Come on, admit it: you didn't think we'd hit historic highs this week, did you?
I didn't. I expected post-Brexit caution would color the bank commentary (but it didn't happen), in-line economic stats (but Retail Sales and Industrial Production were well above consensus), and a continuing cautious IPO market (but the biggest IPO of the year opened up better than 25 percent, and 5 additional companies announced they would be going public soon).
The biggest surprise was the bank earnings commentary. They all beat, and while there was the usual concern about net interest income being soft to the flatter yield curve and low rates, the other trends were all positive.
Credit is improving. Loan growth is improving. And—most surprising of all—guidance was steady.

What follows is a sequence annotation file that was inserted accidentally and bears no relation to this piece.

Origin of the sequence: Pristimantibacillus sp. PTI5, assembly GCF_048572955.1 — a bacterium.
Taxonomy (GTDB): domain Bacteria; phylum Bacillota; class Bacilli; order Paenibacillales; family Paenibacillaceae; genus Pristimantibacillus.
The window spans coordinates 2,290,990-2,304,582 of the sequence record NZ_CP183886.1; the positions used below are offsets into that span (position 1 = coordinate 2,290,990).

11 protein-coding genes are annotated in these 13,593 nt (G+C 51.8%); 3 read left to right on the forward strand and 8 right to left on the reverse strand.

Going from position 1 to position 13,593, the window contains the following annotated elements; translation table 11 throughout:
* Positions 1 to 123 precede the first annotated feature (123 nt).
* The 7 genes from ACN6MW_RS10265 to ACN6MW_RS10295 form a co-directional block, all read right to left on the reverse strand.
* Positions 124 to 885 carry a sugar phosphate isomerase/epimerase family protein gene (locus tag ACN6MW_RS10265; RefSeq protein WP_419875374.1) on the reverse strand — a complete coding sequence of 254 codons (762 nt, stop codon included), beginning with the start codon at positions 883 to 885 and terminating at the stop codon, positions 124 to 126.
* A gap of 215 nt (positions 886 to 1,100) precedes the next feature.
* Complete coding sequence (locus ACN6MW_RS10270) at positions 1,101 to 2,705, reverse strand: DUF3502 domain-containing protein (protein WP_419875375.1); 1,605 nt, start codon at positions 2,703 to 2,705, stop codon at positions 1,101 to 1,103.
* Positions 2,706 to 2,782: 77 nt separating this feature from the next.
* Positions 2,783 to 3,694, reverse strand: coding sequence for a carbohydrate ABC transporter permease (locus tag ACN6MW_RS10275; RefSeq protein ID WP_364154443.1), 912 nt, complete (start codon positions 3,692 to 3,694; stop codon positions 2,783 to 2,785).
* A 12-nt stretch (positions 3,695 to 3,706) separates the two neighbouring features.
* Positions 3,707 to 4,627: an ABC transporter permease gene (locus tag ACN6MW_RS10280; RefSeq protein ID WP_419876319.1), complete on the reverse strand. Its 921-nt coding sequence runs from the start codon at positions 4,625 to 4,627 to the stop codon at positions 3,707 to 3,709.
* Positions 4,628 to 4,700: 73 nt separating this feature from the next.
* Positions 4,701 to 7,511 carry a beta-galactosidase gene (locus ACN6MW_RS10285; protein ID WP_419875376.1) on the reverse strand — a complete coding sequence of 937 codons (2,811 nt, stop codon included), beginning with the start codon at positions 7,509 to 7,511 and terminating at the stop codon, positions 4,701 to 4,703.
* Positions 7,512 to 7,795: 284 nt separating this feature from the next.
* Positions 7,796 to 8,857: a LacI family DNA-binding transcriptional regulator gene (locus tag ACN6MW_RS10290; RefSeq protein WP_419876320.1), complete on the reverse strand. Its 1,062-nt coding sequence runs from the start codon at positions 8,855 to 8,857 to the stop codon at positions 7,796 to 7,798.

And there was surprisingly little commentary on Brexit, even from Citigroup.
What's next? We need to hear from companies outside the banking space.
I want to hear from big Technology companies like Microsoft, which reports on Tuesday and which gets 55 percent of its sales outside the U.S., including nearly 10 percent from mainland China. I want to hear about global electronics and cell phone sales trends from Intel on Wednesday, which gets 80 percent of its revenues outside the U.S., including 20 percent from mainland China.
And I want to hear from a big Industrial like General Electric, which reports on Friday, which gets 55 percent of revenues outside the U.S.
I wouldn't be surprised to see some kind of pull-back next week. We are seeing a modest pullback today in banks, which is very typical immediately after bank earnings season begins.
But if the commentary for stocks like Microsoft, Intel, and General Electric avoid the need for analysts to notably cut earnings expectations for the second half, I would expect any pullback to be rather short and shallow.